Tag - PayPass
MasterCard's emerging payments leader, Ed McLaughlin, may have been inadvertently pushed into fueling the off and on rumors of the iPhone getting NFC (near-field communications) support. When discussing adoption in an interview with Fast Company, he made the unusual statement that he didn't know of any phone maker that "isn't in the process" of implementing MasterCard's PayPass NFC system. When pressed on whether that included Apple, he stopped short of admitting a partnership but implied that Apple was a partner.
RIM had the distinction of providing the first phones to use a SIM card that support MasterCard's NFC-based PayPass tech for short-range wireless payments. Both the BlackBerry Bold 9900 and the Curve 9360 can, with the right apps, pay at a store just by tapping a receiver. The account will be attached to the SIM card, not the phone, and let users swap phones with the same account, although it may create issues with switching carriers.
As hinted earlier, Google Wallet on Monday went active for real users. The service in starting off will still work on just Citi MasterCards and the virtual Google Prepaid Card, but is now opening to rival cards. American Express, Discover, and Visa are all making their NFC specs available to let banks add the cards to the mobile payment system.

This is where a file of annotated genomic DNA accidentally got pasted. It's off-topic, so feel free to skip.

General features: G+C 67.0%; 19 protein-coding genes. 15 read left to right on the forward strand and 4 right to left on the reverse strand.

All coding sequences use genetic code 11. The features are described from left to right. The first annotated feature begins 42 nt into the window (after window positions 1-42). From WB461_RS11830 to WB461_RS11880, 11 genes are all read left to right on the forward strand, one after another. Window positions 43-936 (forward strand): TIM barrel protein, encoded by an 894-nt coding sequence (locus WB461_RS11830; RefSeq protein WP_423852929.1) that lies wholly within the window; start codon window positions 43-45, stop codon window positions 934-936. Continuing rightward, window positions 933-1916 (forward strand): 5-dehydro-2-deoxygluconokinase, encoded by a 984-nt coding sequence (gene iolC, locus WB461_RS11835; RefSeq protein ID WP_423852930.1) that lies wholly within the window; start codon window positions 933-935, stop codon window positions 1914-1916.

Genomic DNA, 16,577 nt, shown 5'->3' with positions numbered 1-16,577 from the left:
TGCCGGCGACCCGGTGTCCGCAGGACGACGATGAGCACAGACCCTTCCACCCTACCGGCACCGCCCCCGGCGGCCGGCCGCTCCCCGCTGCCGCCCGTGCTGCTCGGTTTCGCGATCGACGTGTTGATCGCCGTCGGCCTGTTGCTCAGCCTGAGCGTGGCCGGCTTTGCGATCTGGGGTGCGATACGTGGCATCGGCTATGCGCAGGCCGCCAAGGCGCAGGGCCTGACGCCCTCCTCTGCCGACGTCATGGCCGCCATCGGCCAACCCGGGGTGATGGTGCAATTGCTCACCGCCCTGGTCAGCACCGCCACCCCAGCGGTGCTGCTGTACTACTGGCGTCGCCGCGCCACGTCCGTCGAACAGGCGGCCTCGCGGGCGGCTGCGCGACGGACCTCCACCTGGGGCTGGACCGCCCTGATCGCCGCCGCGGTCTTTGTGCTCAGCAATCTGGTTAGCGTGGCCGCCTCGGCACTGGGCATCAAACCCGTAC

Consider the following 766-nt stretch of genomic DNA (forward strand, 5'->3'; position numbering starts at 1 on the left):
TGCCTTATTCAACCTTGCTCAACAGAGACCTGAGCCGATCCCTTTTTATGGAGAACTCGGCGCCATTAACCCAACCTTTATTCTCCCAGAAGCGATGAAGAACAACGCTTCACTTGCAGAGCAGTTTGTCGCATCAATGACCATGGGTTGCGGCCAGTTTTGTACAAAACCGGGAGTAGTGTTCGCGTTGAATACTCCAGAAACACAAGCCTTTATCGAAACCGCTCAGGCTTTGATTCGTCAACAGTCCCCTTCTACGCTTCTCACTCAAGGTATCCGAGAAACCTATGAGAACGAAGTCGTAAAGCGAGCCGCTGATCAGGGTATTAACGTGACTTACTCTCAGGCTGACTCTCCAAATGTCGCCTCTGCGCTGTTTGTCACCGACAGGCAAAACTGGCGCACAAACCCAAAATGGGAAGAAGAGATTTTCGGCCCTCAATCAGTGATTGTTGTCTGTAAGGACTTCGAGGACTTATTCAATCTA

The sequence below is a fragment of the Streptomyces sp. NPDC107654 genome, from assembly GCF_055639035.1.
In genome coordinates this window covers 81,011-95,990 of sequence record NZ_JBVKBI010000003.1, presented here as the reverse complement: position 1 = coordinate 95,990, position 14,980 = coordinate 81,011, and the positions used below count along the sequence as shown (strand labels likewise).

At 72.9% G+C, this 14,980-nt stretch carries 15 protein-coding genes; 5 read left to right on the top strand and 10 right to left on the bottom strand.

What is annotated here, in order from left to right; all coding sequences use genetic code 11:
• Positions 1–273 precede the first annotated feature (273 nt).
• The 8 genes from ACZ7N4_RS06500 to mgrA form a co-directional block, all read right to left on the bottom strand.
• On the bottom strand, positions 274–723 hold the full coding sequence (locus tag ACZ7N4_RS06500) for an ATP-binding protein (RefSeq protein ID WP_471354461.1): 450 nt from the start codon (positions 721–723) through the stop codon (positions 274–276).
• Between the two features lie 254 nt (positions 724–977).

Google is finally expected to switch on Google Wallet on Monday after unveiling it four months earlier. Partners are receiving a notice telling them that the NFC (near-field communications) tap-to-pay service will be ready to use anywhere a MasterCard PayPass terminal is active. Although a few NFC-aware phones have launched since, TechCrunch understood that the Nexus S 4G running Android 2.3.4 would still be the only phone to support it at first.
A new USPTO patent filing has revived rumors that NFC-based Mac-to-iPhone syncing is in development. The patent for an "electronic device with conductive housing and near field antenna" would have a computer or any other display-equipped device carry spiral antennas to pick up near-field communications from a smartphone or other mobile device when brought close. Its example design, which resembles an iMac or a similar computer display, would work with multiple devices put typically within about four to eight inches away.